Surviving in a Floodplain: Adapting to Risk and Vulnerability in Dakar

Clara Ganemtore (SCI Affiliated Researcher) has recently completed her field work on flood risk responses in Dakar (Senegal). In this entry she provides an overview of her principle case study site (the suburb of Pekine) as well as a preview of the key questions that she will be discuss in her research.

~ ~

Pikine is the most populated suburb of Dakar and largest urban agglomeration of Senegal. The area is a bustling center of activity, awake day and night. Its streets, for the most part covered in sand, are lined with shops, vendors and a sea of vehicles in a race for the fullest seats on the main streets.

This is not the part of town where you will come across the multimillion seaside residential and commercial developments of greater Dakar. Rather – apart from the authorized and officially planed neighborhoods of Pikine Régulier – this is where the poor and unfortunate come to dwell. Built during a 30 year dry period, much of Pekine is in fact a flood plain. Since the return of normal rainfall in the late 1980s, rising groundwater and annual floods are aggravating poor living conditions and threatening the economic and human activities of its 915,300 residents.

View of Pikine from the rooftops of Leona, a neighborhood of DTK, 16/07/2012

Djedah Thiaroye Kao (DTK), one of the 16 administrative districts of Pikine, has been hit particularly hard by the floods. DTK makes up one tenth of Pikine’s total population, with 107,844 people living on 1.9 Km2, by far the most densely populated area in the periphery of the city (2009 figures). Like much of Pikine, DTK is in a flood plain, with homes having been built in low-lying areas, dried out ponds and natural passage ways for stormwater.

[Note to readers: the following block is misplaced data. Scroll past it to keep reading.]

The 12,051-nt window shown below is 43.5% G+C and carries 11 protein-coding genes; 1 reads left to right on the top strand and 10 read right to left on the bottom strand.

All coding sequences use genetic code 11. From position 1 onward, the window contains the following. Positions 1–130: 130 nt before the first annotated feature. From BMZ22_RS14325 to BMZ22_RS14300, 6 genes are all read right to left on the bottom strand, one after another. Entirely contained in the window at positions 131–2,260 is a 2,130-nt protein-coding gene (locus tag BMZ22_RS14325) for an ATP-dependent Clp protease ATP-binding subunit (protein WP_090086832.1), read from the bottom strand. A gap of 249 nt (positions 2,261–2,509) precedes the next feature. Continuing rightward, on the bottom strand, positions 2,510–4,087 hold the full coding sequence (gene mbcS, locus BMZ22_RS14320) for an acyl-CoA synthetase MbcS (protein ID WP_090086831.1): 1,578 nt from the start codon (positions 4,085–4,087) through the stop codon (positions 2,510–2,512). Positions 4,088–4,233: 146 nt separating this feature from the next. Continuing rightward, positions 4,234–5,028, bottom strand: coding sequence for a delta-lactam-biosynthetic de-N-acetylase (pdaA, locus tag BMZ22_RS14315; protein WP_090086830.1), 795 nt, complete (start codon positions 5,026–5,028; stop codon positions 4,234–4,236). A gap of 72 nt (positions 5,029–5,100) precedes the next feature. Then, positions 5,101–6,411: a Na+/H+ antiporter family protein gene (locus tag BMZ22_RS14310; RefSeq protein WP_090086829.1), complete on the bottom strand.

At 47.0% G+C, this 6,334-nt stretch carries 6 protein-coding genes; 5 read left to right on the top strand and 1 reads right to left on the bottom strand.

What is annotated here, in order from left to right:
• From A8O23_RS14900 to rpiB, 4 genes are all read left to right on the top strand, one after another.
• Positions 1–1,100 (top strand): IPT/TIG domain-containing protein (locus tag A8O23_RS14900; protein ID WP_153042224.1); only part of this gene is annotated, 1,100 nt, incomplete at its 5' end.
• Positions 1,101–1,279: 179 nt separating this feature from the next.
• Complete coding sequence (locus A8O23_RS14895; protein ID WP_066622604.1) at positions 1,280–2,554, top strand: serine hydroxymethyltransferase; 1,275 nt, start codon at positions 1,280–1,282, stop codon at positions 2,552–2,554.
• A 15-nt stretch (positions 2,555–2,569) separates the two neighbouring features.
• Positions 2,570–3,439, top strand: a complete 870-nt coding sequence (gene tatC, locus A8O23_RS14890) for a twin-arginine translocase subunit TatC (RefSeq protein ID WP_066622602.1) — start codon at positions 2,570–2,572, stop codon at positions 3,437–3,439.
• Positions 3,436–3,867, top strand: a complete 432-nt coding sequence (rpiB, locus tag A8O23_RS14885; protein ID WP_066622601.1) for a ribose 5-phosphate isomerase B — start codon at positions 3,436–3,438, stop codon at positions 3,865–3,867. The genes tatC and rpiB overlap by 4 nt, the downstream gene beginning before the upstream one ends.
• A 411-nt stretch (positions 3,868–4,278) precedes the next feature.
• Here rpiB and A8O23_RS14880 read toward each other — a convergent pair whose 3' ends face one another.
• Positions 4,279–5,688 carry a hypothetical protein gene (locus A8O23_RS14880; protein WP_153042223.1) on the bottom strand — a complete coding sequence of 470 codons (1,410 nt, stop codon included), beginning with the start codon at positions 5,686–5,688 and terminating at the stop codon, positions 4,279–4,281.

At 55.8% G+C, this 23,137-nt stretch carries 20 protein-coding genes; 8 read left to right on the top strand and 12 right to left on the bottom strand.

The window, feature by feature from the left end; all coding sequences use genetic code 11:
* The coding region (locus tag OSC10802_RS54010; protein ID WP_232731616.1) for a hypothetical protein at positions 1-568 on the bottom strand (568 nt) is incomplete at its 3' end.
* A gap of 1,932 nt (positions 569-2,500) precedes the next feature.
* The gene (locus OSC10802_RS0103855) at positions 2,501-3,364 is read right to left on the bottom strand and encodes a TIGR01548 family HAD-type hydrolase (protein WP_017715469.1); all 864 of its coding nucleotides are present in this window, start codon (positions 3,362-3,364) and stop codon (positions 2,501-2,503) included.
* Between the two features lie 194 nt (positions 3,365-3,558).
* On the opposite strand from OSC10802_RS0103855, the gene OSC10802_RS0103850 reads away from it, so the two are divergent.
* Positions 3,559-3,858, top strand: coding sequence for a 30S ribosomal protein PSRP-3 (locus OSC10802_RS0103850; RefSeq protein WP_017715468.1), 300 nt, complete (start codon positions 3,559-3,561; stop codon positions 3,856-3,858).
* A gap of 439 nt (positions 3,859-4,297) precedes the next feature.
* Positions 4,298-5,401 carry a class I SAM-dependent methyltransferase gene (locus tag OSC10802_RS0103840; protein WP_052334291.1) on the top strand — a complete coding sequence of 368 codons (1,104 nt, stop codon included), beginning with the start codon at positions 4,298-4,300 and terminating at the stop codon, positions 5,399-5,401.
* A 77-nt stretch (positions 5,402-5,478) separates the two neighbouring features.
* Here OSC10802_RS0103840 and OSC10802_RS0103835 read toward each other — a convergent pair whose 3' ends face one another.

Tally Neitty Mbar (main street of DTK) July 18, 2012

Tally Neitty Mbar (main street of DTK), flooded in 2009.
Source: Requalification des zones inondés de Djeddah Thiaroye Kao.

Once on the ground, it was clear that the research questions that I had previously outlined were too ambitious. The floods in Dakar have been the subject of multiple studies and interventions ranging from residents mapping affected zones through participative planning approaches, to state relocation of flood victims, to proposals for restructuring the unplanned settlements and hydraulic drainage plans. It was impressive to see how much literature has already been produced; something that makes the fact that thousands still lived in stagnant waters years after the heavy rains of 2005 and 2009 all the more shocking.

Remaining structure of a flooded abandoned house in Leona, DTK, July 16,2012

There have been multiple interventions in the suburbs of Dakar to respond to flooding. They can be divided into two categories:

1) Structural approaches that favor physical intervention through reconstruction and engineering works.

2) Non-structural approaches that support capacity building at the local level and social reform.